Zhang Yichao Show
Romance Was Born
Extreme, statement-making shoes make the woman.
If you routinely go the safe route on your footwear choices (and, by safe, I mean simple plain black pumps or modest, solid-colored flats), you're just not living. Or at least not setting yourself apart.
The fashion world is obsessed with over-the-top shoes. The crazier, the scarier, the stranger, the better. And, because fashion is a business, it means women's appetite for extreme footwear is increasing by leaps and bounds.
Sky scraping platforms. Metallic belt-buckle over-the-knee boots. Shoes that resemble the Walt Disney Concert Hall. Shoes that look like bloated armadillos. Cowboy boots that threaten to topple you over backwards. Torturous spikes. Spinal stilettos. Garter belt lace-ups. Stilettos festooned with feathers.
For fall, 2010, ski bindings and interior design materials like plywood and Formica marry to create Baleniaga's high-heeled, color-blocked loafers. They are absolutely nuts! And you'll no doubt see them on some Hollywood It creature come red carpet events later this year.
Riccardo Tisci's Givenchy fall lineup includes an impossibly complicated pair of red lace-up booties that have tiny bumps not unlike some deep sea monster.
Women have been pushing their tootsies into torturous footwear for thousands of years, beginning with the Chinese custom of breaking and binding feet into the shape of a pointed lotus bud. Bizarre footwear is always associated with the erotic and the fetish. And being attractive is an advantage that has always outweighed any pain women have had to endure.
Cut to modern day and the story is the same. Stilettos are uncomfortable and make walking difficult, not to mention what it does to your posture and spine. Still, we women persist. Why? High heels make a woman taller, force her to arch her back and push her chest forward and hips back. The goal here is an accentuated female form because men love an accentuated female form.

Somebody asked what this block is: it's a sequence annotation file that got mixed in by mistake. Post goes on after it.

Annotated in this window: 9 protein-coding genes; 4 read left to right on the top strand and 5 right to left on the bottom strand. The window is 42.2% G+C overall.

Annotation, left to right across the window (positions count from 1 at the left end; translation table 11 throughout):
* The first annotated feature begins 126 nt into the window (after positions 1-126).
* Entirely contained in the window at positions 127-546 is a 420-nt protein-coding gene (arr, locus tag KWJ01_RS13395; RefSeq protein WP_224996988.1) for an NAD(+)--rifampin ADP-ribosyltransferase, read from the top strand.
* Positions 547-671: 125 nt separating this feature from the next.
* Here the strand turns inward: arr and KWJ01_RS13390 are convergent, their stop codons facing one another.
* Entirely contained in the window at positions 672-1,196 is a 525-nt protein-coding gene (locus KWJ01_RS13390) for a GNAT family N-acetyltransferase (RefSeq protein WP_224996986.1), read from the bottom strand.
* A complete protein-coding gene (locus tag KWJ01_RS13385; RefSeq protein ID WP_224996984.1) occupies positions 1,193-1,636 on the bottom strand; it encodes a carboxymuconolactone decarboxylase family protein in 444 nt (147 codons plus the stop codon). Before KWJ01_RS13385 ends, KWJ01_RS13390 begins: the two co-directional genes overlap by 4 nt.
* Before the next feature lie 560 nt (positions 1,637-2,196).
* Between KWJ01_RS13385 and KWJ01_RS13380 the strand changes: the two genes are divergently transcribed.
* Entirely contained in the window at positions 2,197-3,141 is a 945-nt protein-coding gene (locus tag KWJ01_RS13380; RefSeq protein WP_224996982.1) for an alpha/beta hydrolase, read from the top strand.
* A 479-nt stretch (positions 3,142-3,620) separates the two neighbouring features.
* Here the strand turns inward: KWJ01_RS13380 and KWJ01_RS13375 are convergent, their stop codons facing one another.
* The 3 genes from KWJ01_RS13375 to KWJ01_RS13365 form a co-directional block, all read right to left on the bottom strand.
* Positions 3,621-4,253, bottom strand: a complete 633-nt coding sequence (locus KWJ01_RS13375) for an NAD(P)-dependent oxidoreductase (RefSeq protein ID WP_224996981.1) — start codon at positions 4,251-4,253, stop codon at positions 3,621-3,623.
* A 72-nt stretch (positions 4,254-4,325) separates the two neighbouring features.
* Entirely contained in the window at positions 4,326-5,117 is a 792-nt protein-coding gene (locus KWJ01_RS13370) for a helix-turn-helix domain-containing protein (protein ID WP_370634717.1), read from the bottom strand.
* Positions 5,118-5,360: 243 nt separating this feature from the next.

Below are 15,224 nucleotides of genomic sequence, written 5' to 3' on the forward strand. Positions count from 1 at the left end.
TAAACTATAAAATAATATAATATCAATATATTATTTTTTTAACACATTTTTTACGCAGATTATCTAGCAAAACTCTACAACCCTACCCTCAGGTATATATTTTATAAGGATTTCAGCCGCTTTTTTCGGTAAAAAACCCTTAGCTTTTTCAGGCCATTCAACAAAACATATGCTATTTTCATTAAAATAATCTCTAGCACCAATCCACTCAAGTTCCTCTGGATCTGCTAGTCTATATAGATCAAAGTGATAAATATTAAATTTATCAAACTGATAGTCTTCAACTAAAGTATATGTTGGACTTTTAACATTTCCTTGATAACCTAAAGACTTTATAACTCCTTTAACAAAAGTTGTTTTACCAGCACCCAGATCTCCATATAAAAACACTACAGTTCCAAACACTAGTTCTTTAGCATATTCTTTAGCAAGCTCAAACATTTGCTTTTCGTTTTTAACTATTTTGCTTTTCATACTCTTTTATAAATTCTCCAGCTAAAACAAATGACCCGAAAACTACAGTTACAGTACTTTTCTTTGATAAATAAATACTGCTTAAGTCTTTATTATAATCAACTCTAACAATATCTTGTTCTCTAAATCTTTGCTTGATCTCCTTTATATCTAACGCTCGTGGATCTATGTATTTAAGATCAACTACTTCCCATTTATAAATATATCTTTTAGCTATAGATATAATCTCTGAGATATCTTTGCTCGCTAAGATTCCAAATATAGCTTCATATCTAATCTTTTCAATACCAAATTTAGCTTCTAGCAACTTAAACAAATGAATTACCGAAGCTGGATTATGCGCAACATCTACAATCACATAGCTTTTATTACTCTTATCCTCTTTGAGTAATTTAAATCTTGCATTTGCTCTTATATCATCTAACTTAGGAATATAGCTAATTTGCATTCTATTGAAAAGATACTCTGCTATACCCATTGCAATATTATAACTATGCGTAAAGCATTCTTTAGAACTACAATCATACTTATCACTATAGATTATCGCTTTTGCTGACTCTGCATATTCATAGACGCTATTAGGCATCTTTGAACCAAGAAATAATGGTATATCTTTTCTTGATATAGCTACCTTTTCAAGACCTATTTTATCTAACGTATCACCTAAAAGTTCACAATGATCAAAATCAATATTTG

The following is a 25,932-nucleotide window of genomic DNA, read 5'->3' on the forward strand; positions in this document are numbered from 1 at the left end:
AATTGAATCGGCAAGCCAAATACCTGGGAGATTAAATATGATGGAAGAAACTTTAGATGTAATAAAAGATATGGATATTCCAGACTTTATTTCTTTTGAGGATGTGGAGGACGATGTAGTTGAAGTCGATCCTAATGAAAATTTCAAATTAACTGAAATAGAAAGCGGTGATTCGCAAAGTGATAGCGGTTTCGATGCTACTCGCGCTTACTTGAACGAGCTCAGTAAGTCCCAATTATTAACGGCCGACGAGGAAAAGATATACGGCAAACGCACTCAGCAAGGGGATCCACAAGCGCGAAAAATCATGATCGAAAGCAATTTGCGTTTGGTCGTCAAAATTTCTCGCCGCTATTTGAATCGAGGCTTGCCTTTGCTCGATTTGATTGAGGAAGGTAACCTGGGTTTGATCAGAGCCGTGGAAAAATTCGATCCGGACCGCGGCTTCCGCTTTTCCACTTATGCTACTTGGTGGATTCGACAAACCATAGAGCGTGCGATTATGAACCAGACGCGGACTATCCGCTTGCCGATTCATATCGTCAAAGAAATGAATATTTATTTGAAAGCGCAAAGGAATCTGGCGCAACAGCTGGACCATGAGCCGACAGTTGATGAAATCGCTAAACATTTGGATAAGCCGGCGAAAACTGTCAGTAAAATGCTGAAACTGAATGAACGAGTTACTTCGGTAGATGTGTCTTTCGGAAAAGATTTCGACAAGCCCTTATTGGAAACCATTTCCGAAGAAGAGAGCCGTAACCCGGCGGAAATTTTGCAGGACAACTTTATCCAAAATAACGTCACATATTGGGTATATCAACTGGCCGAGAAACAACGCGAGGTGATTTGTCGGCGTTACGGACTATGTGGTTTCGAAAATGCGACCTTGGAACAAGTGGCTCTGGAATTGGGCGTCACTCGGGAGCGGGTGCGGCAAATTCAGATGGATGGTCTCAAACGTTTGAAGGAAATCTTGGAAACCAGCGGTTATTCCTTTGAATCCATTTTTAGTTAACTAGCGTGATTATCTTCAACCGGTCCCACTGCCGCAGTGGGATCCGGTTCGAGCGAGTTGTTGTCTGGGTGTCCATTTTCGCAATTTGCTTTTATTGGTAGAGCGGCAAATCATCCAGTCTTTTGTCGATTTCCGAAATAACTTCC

Problem is, height and attractive qualities are relative. So if everybody wears heels then who has the advantage? Why, alpha shoe mavens and their designer enablers who up the ante season after season. A girl's gotta do what she's gotta do. And this year, it may not be a man she's after. It may be a job. It is the recession, after all, and being memorable is priority number one.
How high can we go? As high and as crazy and as dangerous as we can....that is, until some clever girl decides to set herself apart by wearing simple plain black pumps or modest, solid-colored flats.
You know that I'm all about the creative and funky side of fashion.....some of it though, for viewing purposes only. I actually like all of the shoes featured, but don't wear really, really high heels....I stop at about four inches (however, there are always exceptions). Often, I find that it's easier for me to wear a four inch wedge or chunky heel (such as the gorgeous pair by Sonia Rykiel), instead of a stiletto; I like the extra ankle support. This Robert Clergerie bootie is the type of wedge that I favor.
The up-turned toe of the sole, provides a type of "rocker effect; I find it more comfortable to have my toes in the an upward position versus slanted straight down. Speaking of up-turned toes, The Jean Gaultier shoe is an extreme example. I love the color and tooled leather design, but I'm really not feeling the whole "toe thing." At first glance, they remind me of so many of the western style, ankle boots that were so popular last season.....I didn't really care for those either.